# Carl Anton Bretschneider

Bretschneider's formula allows for the calculation of the area of a general quadrilateral if the lengths of all sides are known.

Carl Anton Bretschneider (27 May 1808 – 6 November 1878) was a mathematician from Gotha, Germany. Bretschneider worked in geometry, number theory, and history of geometry. He also worked on logarithmic integrals and mathematical tables. He was one of the first mathematicians to use the symbol ${\displaystyle \gamma }$ for Euler's constant when he published his 1837 paper. He is best known for his discovery of Bretschneider's formula for the area of a general quadrilateral on a plane,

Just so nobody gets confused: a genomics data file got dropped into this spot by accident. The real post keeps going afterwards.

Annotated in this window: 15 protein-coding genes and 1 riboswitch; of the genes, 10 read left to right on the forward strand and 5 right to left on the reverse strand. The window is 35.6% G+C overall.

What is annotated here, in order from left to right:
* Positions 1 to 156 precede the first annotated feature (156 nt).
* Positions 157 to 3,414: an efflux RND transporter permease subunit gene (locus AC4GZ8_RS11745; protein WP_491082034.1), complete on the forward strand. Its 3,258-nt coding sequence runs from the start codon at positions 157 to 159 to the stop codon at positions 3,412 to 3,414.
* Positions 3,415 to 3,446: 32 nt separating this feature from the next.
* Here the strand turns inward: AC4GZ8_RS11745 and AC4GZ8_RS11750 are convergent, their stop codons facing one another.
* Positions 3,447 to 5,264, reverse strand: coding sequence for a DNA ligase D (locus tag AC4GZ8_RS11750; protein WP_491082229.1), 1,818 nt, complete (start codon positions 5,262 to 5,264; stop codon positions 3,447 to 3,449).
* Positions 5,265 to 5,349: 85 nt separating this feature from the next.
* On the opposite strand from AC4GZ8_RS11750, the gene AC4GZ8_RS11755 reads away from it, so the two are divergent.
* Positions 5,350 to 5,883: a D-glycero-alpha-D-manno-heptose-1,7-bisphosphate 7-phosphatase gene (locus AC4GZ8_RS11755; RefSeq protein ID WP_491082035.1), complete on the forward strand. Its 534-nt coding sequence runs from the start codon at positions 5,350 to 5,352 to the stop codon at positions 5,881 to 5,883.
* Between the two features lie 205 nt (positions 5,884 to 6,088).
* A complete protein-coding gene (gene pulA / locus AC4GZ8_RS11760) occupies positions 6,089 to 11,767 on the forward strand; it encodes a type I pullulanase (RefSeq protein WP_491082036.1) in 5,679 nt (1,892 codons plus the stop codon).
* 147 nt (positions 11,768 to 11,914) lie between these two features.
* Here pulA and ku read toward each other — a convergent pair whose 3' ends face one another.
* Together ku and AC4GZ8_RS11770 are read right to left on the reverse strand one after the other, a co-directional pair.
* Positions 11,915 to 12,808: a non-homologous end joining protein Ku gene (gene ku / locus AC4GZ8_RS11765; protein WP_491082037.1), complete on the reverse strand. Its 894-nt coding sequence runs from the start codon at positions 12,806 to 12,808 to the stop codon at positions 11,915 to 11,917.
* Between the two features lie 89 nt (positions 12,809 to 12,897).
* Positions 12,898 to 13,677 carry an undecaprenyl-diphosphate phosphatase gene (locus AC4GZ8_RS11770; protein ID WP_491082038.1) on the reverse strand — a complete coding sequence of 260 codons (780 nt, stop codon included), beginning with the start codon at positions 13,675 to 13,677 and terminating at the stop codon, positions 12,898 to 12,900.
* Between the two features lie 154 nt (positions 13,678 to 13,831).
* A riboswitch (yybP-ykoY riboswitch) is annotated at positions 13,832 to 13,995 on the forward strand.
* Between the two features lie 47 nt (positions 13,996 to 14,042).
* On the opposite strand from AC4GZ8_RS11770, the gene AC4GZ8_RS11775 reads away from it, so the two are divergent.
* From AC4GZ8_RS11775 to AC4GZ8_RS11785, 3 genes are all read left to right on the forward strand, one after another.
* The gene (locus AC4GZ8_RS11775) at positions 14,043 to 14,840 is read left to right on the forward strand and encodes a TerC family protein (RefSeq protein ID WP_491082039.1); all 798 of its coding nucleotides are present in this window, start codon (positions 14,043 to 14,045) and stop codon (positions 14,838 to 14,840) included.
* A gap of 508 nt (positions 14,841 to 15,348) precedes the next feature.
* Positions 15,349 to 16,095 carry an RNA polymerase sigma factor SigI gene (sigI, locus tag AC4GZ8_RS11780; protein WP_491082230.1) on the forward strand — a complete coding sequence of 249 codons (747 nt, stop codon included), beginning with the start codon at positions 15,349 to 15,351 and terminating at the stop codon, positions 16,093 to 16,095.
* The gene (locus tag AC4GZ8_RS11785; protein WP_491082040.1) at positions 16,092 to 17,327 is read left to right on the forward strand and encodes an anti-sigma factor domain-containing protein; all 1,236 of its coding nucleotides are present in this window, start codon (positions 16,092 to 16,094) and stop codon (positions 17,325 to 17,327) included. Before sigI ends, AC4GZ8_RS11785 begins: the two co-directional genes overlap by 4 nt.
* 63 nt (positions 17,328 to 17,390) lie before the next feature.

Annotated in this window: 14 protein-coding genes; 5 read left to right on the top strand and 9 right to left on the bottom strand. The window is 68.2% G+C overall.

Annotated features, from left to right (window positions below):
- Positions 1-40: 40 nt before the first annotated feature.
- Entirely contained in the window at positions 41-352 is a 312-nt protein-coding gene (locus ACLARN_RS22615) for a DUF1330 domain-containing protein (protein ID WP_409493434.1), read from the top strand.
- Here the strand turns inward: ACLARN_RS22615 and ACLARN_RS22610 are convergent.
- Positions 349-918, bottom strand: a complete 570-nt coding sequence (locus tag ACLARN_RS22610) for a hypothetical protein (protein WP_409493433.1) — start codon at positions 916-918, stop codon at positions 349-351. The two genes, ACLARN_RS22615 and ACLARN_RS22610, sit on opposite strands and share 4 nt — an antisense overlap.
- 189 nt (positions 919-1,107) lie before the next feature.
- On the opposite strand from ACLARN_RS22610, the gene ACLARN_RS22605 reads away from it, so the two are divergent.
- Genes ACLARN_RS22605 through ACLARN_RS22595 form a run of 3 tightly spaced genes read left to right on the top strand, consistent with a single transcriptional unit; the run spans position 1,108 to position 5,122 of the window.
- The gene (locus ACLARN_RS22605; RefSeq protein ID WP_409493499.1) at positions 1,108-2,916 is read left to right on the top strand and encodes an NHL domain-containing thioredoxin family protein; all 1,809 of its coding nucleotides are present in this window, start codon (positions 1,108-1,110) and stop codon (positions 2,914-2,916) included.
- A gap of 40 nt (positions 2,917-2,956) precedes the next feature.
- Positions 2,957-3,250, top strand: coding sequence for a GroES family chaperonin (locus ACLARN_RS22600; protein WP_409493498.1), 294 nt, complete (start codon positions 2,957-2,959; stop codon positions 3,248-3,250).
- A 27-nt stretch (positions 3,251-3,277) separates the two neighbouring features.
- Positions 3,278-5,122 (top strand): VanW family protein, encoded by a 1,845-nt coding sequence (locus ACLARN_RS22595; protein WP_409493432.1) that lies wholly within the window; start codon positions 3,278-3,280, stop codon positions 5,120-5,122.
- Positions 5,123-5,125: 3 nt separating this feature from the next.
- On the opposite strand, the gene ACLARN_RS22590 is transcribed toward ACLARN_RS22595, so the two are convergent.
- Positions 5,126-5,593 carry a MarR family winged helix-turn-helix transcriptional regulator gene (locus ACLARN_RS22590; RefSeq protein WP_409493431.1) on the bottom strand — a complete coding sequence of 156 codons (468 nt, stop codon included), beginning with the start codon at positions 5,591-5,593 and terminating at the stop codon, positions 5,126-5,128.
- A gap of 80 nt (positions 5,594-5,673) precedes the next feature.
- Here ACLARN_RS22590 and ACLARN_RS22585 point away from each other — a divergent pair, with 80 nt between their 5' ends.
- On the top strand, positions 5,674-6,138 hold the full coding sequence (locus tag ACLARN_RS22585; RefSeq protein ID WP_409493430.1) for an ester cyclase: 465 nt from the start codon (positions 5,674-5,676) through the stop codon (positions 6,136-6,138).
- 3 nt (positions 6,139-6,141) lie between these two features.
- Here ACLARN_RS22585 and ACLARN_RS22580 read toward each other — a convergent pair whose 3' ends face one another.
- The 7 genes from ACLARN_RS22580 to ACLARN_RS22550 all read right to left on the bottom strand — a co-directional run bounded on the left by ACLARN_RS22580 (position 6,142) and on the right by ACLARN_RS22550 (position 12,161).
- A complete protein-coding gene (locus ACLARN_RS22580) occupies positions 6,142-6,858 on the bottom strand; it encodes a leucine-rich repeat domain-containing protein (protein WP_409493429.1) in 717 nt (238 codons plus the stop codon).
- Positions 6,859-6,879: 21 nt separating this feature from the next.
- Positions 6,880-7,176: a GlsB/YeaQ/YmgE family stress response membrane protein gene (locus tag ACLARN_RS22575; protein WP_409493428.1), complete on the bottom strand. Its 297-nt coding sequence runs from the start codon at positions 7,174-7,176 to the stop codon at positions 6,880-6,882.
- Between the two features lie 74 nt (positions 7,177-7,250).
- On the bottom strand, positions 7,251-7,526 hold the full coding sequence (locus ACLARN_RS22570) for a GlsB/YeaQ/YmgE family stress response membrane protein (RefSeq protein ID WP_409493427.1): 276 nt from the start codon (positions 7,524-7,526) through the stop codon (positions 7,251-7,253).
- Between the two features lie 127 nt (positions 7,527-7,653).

${\displaystyle A={\sqrt {(s-a)(s-b)(s-c)(s-d)-abcd\cdot \cos ^{2}\left({\frac {\alpha +\gamma }{2}}\right)}},}$

where, ${\displaystyle a,b,c,}$ and ${\displaystyle d}$ are the sides of the quadrilateral, ${\displaystyle s={\frac {a+b+c+d}{2}}}$ is the semiperimeter, and ${\displaystyle \alpha }$ and ${\displaystyle \gamma }$ are two opposite angles.

He is the son of Karl Gottlieb Bretschneider, a theologian.

## Publications

• Carl Anton Bretschneider (1837). "Theoriae logarithmi integralis lineamenta nova". Crelle Journal, vol.17, p. 257-285 (submitted 1835)